08th Oct – 10th Nov 2007
Written by Robert Dingle
Entering into the darkness alone / A small light around a corner illuminates the surrounding architecture / There is warmth in the air / The hard surface of the floor silently turns into something much softer / No longer are my shoes able to make a sound / Across the space is a figure surrounded by an orb of luminous orange light / A conversation is being held in the distance / Its content, indecipherable / Sometimes it fades away entirely / At other points it comes close to intelligibility, but yet always remains unattainable / Someone was repeatedly asking me questions / A strong sense of disorientation prevails / The floor appears to shift / Other surfaces such as the walls and ceiling swap functions and properties / A single piece of burnt paper remains fixed directly ahead / My eyes were not working correctly, my movements slow / Turning to my right someone hands me a small kitten / Wrapped in a soft tortilla for protection (salad being used as a bed), the kitten needs to be transported / Its made clear this is not to be eaten / Its my responsibility alone. / The conversation became comprehensible at last / It was short / Still without an idea of who the person was at the other end of the telephone, the recipient was clear enough / She slammed the telephone down in front of me / Sobs, sniffs and high pitch whimpers punched their way through a chorus of uncontrollable weeps / My heart sank as my mind opened a thousand questions / A sense of expectation is felt on my behalf / What is it? / There is a book in my hand / It felt incredibly hot / We only have one copy / Nothing is to be answered or to be fixed / Someone accompanied me, a good friend / Looking down at my shoes they had totally vanished / Planets from the solar system had replaced each of my toes / This is completely inappropriate / My head began to thump / Something had begun to pester me / There was no activity just total silence / My eyes blinked / I was awake.
The image that was there had now been erased. Replaced by a white wall and a flat screen monitor showing the work of Thea Djordjadze and Rosemary Trockel. The work played continuously on a loop. I recognised certain sounds and words from the work. The wooden frames that the artists constructed outdoors crackled and hissed as they were ignited. High pitch whines emanated from the screens as Djordjadze and Trockel’s high frequency microphone captures every sound. Each work follows a similar acoustic pattern. Lasting around five minutes (ignition – collapse – extinguish), a chorus of sound builds slowly as it reaches an intense climax. Each work is followed with a period of silence.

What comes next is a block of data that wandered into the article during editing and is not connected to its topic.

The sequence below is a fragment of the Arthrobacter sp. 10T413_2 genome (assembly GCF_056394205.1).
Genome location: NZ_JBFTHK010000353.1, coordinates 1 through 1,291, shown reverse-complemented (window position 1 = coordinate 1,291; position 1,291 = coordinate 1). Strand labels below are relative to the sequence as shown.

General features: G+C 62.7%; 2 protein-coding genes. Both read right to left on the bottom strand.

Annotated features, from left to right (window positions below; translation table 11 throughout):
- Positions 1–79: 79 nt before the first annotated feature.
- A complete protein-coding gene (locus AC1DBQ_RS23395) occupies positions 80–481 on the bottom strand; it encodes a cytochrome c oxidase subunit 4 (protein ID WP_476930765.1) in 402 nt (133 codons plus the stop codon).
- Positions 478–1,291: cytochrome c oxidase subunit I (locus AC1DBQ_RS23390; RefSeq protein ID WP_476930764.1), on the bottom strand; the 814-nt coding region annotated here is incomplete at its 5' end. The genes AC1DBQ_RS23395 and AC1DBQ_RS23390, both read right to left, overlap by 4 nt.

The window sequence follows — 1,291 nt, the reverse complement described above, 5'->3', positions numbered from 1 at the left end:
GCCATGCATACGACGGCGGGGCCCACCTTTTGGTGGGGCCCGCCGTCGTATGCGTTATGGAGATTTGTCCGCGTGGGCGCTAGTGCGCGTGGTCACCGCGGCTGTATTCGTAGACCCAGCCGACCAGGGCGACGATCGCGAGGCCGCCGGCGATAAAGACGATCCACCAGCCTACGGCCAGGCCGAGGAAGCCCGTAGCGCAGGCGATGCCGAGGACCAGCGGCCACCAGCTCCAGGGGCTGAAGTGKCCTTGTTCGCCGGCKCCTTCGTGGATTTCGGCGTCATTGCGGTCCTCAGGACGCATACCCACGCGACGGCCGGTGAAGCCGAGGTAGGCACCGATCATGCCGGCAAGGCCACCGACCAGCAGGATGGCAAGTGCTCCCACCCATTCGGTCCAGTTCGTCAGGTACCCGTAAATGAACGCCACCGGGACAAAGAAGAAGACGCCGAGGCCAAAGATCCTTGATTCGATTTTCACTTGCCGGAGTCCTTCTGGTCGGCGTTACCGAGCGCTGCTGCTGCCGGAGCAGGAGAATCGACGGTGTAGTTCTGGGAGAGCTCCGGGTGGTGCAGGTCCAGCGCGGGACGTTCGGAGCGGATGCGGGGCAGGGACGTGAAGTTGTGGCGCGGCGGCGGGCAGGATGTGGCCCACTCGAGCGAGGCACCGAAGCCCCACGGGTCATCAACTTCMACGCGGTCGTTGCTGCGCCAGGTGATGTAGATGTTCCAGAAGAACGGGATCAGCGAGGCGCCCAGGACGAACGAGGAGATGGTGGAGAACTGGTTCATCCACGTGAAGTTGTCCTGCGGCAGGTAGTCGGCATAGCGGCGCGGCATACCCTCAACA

The radiator on the wall opposite me was on full. There was the sound of movement, people walking on wooden floorboards. The conversations between the two invigilators in the reception/hallway echoed through the space, penetrating the back rooms. I heard the telephone ring.
My unconscious state seemed to unify the work and the working mechanisms of the gallery (its social interactions and functions), aspects usually at odds with one another. Through an apparent disengagement with the work i.e. falling asleep, the outcome was a unique synthesis based on an unknowledgeable participation with the work and gallery. If falling asleep in the space is an act of engagement in itself then is it possible to ever extricate ourselves from a work? Or are we always inherently active because we can see, think, respond and dream?